Posted by: Tj'ièn | April 25, 2010

How did you get into game development?

It all started when my parents gave me my first game system, a Nintendo Game & Watch, when I had the measles. I remember that it was a great distraction as I didn’t feel bothered anymore by the children’s disease; I was only interested in beating my own score.

Nintendo Game and Watch

Not too long after that, my dad bought his first PC for his work and he bought me Commodore 64, which was way cooler then his monochrome black and white displaying PC. It loaded games using tapes, the same ones that held music back then, and it took up to an hour to load a single game. Sometimes there was a read error, forcing you to reload from the start. It was worth it though, as it kept me occupied for hours on end.

Commodore 64

I remember my friends owning a NES and others owning an Amiga, both of which we played frequently. I was jealous but I knew something more awesome was on the horizon and I saved all my allowance money which my dad doubled to get it. A Sega Megadrive (Genesis in US) with Sonic the Hedgehog, there was nothing coming close to how cool that game was. It was so cool that all my friends came over just to watch me play it. I took it to school and we played it there. Sonic was the coolest!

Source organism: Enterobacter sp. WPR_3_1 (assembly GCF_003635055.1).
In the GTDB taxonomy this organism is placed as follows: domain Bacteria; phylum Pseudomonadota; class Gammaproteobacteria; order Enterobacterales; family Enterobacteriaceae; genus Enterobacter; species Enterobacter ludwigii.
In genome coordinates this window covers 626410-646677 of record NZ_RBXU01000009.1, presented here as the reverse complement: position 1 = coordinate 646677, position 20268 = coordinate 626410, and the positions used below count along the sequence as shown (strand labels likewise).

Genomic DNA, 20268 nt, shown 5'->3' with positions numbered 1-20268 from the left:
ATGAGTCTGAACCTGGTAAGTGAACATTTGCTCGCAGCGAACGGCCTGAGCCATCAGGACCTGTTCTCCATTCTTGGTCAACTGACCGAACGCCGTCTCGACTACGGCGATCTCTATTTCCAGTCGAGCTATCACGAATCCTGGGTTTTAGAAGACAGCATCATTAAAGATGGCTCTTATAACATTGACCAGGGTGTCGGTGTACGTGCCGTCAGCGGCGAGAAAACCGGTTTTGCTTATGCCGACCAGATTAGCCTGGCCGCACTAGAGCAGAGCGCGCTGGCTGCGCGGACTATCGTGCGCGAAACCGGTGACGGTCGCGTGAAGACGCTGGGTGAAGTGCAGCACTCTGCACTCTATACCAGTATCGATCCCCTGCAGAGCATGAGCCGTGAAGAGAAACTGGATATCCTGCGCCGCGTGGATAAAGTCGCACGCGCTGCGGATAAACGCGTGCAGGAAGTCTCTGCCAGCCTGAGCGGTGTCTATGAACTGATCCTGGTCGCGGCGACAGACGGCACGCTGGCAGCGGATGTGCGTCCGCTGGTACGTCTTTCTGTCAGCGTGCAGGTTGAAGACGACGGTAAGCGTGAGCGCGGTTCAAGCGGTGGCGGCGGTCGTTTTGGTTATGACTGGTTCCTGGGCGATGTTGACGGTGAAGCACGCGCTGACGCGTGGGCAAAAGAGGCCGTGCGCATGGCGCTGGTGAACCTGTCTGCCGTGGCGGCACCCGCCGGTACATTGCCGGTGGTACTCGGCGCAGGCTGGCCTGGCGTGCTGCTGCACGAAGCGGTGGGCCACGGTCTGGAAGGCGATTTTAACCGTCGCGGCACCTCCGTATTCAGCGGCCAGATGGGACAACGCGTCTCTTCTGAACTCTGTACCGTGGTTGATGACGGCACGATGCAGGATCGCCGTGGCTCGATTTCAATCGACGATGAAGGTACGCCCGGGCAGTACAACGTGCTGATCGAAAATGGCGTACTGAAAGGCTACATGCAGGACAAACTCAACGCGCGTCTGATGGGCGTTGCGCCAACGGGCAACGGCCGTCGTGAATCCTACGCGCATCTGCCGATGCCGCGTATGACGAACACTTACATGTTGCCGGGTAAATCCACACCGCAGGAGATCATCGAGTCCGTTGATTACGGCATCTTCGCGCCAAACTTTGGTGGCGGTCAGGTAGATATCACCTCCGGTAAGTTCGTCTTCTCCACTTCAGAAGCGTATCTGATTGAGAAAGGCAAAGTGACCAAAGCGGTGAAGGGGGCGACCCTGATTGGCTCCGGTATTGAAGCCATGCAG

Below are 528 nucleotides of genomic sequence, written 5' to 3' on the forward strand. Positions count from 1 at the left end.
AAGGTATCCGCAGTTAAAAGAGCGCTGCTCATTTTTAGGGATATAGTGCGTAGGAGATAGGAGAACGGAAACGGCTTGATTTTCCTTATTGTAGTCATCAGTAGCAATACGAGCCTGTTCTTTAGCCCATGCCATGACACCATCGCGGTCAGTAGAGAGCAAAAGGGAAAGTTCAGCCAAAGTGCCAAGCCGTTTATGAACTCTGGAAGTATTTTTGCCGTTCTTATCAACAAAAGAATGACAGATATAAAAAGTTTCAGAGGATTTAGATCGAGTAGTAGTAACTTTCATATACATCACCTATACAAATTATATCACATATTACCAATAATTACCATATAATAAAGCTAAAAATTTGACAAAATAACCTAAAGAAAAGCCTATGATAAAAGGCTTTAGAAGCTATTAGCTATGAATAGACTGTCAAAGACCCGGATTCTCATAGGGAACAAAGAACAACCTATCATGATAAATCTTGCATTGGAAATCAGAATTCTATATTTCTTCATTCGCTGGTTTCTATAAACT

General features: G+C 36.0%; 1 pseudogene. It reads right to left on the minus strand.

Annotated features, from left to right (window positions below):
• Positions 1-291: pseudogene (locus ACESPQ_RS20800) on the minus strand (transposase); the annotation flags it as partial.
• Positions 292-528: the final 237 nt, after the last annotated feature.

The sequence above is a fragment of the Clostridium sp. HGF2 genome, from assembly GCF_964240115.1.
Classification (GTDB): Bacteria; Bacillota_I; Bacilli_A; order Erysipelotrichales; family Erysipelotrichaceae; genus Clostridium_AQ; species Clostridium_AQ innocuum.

Sonic the Hedgehog

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Posted by: Tj'ièn | April 22, 2010

Presentation | The game development process

Presentation on the game development process as presented on the HAN on 21-04-2010, enjoy.

Posted by: Tj'ièn | April 18, 2010

What disciplines are involved in game development?

Disciplines are not strictly defined within the games industry and vary from studio to studio, both in names and actual functions. Small studio’s might only have a handful of people, each contributing on multiple fronts while a large studio might have people who are extremely specialized in what they do.

Next to the list of people I’m about to describe there is still another very large group of people that are connected to the production outside the studio, think of people working at a publisher or distributor. But also marketing agencies, specialized press and enthusiasts will all have influence in one way or another on the production.

Inside any development studio we’ll encounter 2 groups; those who directly create or influence the production and those who provide support to the production team, making sure that the production team runs smoothly. The following diagram displays a typical development studio, however keep in mind that no studio is the same and that team sizes and disciplines vary quite a lot from place to place.

Development Studio Disciplines


The specialists are the ones that do the actual implementation work. They create the in-game art, they are the ones creating the levels and they are the one programming everything to life.

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